We can even demonstrate that the much-discussed "cost of carry" or "contango", the shape of the futures curve that implies the cost of holding a position using a futures contract over time, does not create material drag on an unlevered investment in carbon futures. Figure 4 shows the price difference between auctions ("spot") and the forward price ("futures"). This demonstrates that the 90-day average "premium" that futures trade relative to auctions is less than both the 3-month and 1-year Treasury rates that we earn on the futures collateral. This means that the combined performance of the futures plus the collateral return creates an experience equivalent to holding the physical allowances, except with the liquidity of the exchange-traded vehicle.

Figure 4

Now that we have established that the futures and physical markets move in lockstep, we can illustrate why. It is intuitive because they are not two different markets but simply two elements of the same market. They are entirely interconnected as part of one liquidity ecosystem. The aggregate futures position is backed by a part of the physical "bank," and the price of auctions is as much a signal to futures markets as the futures prices are a signal for auction prices. The futures are where the continuous market pricing is achieved, with auctions being periodic. We illustrate the interconnectivity of the carbon ecosystem below in Figure 5.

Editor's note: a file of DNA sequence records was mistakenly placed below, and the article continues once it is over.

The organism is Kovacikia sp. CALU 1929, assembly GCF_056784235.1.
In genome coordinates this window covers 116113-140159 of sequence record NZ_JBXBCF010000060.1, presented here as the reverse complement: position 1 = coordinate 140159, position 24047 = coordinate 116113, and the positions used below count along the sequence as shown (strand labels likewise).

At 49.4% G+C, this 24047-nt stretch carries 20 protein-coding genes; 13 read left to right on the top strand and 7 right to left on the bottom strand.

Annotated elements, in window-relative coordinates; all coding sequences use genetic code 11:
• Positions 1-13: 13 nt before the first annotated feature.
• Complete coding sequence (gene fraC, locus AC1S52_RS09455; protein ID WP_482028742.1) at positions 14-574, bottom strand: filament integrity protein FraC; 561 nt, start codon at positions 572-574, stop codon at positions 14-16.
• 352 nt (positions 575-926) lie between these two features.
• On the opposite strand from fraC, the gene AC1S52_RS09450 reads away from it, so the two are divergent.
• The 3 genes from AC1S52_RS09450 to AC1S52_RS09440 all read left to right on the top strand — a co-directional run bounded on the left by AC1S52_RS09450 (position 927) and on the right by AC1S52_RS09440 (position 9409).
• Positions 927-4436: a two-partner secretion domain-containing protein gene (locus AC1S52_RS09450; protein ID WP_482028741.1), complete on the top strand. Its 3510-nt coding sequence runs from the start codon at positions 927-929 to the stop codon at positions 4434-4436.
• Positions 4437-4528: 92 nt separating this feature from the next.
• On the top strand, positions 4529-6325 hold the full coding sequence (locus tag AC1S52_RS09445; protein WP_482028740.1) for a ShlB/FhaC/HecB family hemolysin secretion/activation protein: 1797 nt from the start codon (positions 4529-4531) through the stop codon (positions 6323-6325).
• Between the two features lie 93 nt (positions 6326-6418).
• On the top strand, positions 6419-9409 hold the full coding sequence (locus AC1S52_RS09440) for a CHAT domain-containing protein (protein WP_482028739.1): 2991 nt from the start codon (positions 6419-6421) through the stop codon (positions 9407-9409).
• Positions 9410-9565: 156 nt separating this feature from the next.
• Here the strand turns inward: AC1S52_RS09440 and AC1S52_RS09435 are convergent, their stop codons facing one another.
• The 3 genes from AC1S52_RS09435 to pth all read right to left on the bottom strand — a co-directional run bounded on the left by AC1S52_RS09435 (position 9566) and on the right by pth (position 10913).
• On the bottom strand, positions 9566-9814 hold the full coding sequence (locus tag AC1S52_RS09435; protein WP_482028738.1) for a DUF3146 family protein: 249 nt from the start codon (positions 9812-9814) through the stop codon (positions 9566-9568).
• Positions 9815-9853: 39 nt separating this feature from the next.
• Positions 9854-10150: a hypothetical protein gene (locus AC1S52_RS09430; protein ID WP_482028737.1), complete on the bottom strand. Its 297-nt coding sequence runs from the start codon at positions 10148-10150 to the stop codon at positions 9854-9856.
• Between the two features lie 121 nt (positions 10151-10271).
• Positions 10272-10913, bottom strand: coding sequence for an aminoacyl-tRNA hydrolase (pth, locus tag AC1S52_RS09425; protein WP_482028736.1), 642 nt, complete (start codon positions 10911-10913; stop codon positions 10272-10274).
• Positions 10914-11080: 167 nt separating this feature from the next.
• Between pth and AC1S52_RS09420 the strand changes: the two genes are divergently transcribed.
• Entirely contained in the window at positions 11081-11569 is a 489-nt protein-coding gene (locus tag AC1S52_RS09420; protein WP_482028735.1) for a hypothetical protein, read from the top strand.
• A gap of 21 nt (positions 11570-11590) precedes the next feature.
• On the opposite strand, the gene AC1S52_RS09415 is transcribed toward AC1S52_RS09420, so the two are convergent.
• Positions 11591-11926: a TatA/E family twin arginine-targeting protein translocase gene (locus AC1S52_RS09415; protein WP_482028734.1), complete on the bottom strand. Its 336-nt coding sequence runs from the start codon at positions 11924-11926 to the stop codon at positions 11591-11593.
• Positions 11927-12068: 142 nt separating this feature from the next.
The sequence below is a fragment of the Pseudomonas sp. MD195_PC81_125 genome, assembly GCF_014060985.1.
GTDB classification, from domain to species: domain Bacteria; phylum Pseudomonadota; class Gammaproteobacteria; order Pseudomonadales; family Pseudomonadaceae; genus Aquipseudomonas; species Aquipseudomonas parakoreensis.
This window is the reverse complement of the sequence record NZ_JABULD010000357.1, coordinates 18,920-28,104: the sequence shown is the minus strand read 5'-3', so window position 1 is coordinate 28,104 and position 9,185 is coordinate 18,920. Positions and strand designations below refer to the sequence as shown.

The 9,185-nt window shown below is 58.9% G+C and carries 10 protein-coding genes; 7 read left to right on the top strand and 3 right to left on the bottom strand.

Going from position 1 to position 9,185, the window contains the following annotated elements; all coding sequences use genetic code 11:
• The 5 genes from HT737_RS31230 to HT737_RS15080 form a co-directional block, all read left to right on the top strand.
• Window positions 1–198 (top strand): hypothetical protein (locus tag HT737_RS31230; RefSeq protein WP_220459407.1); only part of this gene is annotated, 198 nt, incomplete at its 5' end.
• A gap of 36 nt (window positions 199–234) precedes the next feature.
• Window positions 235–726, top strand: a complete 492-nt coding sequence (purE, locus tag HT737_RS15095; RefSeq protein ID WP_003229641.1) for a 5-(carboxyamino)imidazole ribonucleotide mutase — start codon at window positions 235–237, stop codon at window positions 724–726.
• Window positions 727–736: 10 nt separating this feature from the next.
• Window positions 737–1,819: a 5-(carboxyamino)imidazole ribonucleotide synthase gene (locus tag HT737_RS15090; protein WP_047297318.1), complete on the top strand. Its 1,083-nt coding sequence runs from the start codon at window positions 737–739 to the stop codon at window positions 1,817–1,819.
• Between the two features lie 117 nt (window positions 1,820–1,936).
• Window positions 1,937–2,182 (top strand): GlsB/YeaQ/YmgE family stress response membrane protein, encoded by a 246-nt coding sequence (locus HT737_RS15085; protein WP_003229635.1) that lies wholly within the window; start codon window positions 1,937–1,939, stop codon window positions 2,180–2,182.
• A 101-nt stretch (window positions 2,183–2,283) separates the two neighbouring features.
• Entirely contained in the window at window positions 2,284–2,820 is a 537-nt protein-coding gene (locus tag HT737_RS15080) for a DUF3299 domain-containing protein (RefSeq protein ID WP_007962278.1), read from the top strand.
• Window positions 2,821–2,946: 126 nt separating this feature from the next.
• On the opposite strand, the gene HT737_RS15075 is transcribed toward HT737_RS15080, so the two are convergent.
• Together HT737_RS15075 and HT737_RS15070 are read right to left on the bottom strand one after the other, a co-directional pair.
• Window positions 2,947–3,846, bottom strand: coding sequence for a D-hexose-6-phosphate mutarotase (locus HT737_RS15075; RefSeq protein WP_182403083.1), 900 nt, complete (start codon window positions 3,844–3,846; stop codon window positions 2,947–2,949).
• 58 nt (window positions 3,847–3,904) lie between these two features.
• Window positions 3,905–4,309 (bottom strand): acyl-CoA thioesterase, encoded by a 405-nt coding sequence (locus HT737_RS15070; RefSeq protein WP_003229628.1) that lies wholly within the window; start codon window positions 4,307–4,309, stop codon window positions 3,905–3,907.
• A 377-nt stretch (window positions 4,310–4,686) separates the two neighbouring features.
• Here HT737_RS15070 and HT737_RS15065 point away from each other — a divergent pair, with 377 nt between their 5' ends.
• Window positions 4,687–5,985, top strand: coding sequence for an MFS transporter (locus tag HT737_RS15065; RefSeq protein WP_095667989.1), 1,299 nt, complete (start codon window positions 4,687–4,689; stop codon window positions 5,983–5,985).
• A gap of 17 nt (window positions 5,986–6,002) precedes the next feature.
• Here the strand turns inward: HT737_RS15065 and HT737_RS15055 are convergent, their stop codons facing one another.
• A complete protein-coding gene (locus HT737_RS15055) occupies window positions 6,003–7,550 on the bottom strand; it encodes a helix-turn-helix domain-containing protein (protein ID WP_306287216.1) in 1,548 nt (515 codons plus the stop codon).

Figure 5

To further hone in on their interconnectivity, we discuss how each futures position is backed by physical allowances in the market. It cannot be any other way. There are three scenarios of how our futures positions are backed, and all lead to the same outcome.

  1. We buy a future in the market, and a bank takes the other side. They are now short, and their only possible hedge is to buy physical allowances. Their business model is to sell futures slightly higher than the cost of hedging. If they decide to hedge with another future with somebody else, that “somebody” will have to cover with physicals. It doesn’t matter how long the daisy chain is. In the end, the position can only be hedged with physical. So, our long position is making the market net longer and therefore creating a long position in physical allowances at the market level.